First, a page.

Witters Vineyard Gamay NoirEl Dorado
At 3300’ elevation, the Witters vineyard is one of the highest plantings in California. This surreal sub-alpine site was singled out by local El Dorado stonefruit grower Ron Mansfield when he and Steve Edmunds began to envision the first Gamay Noir planting in California in over a generation. The year was 1999 and the property was planted to Bartlett pears, but with dropping pear prices, the appeal of planting wine grapes was enough to convince Bob Witters to let Steve and Ron plant the site to Gamay Noir in 2000. Gamay was a gamble in this location. There was no track record for the variety in the area or even in California for that matter, but after a trip to tour and taste in the Cru Beaujolais regions of Fleurie and Morgon in Beaujolais, the duo became convinced of its potential at Bob Witter’s remote site. At higher in elevation in this region, the vines would be crushed by frost in the spring. As it is, we continue to see the uneven fruit set effects of cooler years compared to just 800’ lower in elevation. In subsequent years, Witters has proven to be a fantastic vineyard with its deep volcanic clay-loam soil, studded with Quartz and Feldspar crystals. The superlative northerly exposition and textbook airflow drainage patterns create a singular site that speaks with a strong voice for Gamay in California. The vines are planted on a gently sloping bench that looks North towards the snow covered peaks of the nearby Sierra Nevada Mountains. The days are bright and warm but nights are cold, allowing for an extended growing season that produces grapes loaded with character. The fruit we have harvested from this site since 2011 is bright and peppery, electrifying with bright acidity, light pigmentation, and soaring, spice driven aromatics. There is a lean edge to this wine that harmonizes beautifully with the density and color produced in the fruit from the nearby Barsotti vineyard. Witters is grape growing at the outer edge and the wines tell that story well.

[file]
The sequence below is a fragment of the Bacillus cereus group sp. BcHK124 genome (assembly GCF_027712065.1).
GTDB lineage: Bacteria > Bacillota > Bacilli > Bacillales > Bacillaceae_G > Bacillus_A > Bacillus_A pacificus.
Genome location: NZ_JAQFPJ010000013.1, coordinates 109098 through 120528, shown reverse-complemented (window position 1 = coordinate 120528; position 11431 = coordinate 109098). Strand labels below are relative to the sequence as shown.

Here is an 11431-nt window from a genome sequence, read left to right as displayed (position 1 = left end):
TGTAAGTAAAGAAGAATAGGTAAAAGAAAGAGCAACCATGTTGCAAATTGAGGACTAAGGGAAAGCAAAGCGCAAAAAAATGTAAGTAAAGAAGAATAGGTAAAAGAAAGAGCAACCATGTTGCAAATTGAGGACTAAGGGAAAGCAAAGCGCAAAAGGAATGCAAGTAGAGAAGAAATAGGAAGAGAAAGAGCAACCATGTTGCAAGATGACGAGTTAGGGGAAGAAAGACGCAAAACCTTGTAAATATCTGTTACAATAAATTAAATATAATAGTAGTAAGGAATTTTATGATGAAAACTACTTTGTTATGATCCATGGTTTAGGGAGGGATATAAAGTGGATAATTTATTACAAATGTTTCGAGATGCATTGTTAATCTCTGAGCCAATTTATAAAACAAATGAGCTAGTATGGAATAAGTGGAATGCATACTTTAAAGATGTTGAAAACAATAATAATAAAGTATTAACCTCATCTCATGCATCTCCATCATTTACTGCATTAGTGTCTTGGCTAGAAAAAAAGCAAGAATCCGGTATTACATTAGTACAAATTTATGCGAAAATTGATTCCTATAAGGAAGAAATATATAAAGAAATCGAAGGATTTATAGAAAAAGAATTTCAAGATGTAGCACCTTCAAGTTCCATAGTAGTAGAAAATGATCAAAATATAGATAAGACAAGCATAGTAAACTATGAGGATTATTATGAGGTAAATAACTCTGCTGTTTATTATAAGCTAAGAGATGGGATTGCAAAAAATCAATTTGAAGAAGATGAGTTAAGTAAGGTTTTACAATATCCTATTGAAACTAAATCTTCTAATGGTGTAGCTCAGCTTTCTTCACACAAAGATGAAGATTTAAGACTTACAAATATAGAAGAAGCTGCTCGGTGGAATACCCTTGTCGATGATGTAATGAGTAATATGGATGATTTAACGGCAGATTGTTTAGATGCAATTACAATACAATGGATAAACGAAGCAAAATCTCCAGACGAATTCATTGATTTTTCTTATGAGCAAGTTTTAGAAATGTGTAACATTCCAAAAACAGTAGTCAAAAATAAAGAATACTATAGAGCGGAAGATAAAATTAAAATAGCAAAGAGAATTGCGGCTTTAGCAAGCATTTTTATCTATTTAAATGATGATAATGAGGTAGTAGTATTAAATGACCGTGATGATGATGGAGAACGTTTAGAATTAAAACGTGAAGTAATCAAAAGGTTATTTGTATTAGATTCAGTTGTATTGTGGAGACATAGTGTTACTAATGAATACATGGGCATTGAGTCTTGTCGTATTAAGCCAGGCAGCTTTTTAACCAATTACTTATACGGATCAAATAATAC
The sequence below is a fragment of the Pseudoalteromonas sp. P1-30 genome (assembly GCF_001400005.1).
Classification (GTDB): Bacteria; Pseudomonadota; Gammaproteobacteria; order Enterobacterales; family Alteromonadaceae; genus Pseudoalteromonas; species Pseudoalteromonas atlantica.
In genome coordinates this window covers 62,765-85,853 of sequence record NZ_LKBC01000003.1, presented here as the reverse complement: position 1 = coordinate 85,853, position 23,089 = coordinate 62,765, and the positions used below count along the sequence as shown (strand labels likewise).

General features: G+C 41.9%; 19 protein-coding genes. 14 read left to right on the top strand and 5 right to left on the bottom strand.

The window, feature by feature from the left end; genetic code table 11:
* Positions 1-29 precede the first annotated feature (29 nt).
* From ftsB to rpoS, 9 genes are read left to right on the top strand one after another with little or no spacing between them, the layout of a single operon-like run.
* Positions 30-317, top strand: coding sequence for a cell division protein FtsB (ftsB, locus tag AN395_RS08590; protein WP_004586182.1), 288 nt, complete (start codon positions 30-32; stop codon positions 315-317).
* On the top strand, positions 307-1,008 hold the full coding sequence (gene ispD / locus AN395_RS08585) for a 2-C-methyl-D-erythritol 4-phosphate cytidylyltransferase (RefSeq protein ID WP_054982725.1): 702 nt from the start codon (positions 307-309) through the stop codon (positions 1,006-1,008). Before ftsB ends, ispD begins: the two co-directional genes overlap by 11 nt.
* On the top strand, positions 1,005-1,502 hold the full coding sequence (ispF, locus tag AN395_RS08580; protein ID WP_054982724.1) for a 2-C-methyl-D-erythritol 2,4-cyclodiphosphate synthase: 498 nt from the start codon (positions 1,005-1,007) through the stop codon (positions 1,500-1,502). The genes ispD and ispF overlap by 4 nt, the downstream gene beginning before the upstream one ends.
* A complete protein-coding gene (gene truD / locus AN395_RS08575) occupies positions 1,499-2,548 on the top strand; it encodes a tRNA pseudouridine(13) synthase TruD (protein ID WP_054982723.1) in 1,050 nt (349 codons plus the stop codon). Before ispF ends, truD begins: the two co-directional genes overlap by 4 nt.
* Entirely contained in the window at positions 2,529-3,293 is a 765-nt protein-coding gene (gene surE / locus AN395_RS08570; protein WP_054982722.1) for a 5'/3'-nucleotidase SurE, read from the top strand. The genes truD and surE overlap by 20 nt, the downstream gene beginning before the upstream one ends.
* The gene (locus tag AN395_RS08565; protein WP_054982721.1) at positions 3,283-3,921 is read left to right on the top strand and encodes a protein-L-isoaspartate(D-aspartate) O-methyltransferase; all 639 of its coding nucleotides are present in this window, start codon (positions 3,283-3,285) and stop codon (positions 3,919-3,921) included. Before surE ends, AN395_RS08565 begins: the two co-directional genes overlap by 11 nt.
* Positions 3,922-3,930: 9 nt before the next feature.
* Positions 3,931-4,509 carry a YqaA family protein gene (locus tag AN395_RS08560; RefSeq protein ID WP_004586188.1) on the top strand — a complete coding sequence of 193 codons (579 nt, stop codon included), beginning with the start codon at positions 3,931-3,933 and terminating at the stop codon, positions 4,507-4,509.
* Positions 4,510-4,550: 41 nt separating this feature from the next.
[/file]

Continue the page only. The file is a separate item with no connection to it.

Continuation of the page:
Soils: Aiken Series; Volcanic Clay Loam
Vine Density: 6’x10’